Satellite observations have, for the first time, provided direct evidence that international efforts under the Montreal Protocol to end the use of ozone-depleting substances are healing the ozone layer and so protecting human health, economies and the environment.
NASA measured levels of stratospheric chlorine to determine whether the international ban on chlorofluorocarbons (CFCs), the main culprit for the hole in the barrier that protects our planet from harmful ultraviolet radiation, had borne fruit.
“We see very clearly that chlorine primarily from CFCs is going down in the ozone hole, and that less ozone depletion is occurring because of it,” said lead author of the research, Susan Strahan, an atmospheric scientist from NASA’s Goddard Space Flight Center in Greenbelt, Maryland.
CFCs are long-lived chemical compounds – once widely used in aerosols, refrigeration systems and many other items. Their use was essentially punching a hole in the ozone layer, allowing in ultraviolet radiation that can cause skin cancer and cataracts, suppress immune systems and damage plant life.
In 1987, nations signed the Montreal Protocol on Substances that Deplete the Ozone Layer to slash the production and use of CFCs, and other ozone-depleting substances. Over three decades, the universally-agreed treaty has essentially eliminated CFC emissions.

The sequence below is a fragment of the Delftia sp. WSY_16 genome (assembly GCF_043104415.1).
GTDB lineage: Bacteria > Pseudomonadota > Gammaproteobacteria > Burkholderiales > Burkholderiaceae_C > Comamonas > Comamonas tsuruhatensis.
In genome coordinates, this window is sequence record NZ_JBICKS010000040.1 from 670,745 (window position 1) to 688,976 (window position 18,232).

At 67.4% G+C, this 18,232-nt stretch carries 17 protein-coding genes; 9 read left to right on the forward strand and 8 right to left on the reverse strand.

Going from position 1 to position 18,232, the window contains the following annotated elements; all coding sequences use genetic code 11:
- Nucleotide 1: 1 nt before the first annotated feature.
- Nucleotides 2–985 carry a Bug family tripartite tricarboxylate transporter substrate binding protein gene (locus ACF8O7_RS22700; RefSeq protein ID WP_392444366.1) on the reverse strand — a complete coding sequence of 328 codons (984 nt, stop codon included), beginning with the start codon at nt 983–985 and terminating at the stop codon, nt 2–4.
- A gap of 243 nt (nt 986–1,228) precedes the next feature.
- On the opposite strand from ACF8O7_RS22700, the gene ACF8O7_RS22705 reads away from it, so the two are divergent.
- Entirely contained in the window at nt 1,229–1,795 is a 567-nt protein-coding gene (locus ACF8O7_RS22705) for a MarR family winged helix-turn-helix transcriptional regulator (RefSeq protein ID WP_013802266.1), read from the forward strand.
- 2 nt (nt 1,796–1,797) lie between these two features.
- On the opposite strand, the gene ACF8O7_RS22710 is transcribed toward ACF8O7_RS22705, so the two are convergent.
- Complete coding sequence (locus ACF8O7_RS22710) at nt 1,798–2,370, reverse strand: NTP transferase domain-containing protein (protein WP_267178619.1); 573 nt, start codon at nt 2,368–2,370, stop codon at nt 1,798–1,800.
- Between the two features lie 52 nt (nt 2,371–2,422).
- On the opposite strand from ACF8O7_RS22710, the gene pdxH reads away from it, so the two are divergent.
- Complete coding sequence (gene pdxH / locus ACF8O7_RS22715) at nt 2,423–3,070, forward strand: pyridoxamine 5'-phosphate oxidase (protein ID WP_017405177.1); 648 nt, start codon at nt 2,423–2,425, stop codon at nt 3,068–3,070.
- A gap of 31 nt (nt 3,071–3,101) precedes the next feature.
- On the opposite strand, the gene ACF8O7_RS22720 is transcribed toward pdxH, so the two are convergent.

The measurements, published in Geophysical Research Letters, showed that the related fall in stratospheric chlorine levels has resulted in about 20 per cent less ozone depletion during the Antarctic winter than in 2005 – when NASA’s Aura satellite first took measurements of chlorine and ozone during the Antarctic winter.
Past studies relied on statistical analyses of the ozone hole’s size to track progress. This study is the first to measure the chlorine chemical composition inside the ozone hole to confirm ozone depletion is decreasing as a direct result of the decline in CFCs.
The research found that the ozone hole should continue to recover gradually as atmospheric levels of CFCs continue to decline - as expected if there is full compliance with the Protocol.
“CFCs have lifetimes from 50 to 100 years, so they linger in the atmosphere for a very long time,” said Anne Douglass, a fellow atmospheric scientist at Goddard and the study’s co-author. “As far as the ozone hole being gone, we’re looking at 2060 to 2080.”
As a result of the ozone layer recovery, up to 2 million cases of skin cancer may be prevented each year by 2030.
In addition to protecting the ozone layer, the Montreal Protocol has made a significant contribution to tackling climate change because CFCs are also powerful greenhouse gases.
Moreover, the Protocol’s Kigali Amendment, which will enter into force on 1 January 2019, targets a reduction in the use of hydrofluorocarbons (HFCs), which became widely used substitutes for ozone-depleting substances. HFCs are climate-warming gases with significant global-warming potential.
Phasing down HFCs under the Protocol can avoid up to 0.5°C of global warming by the end of the century.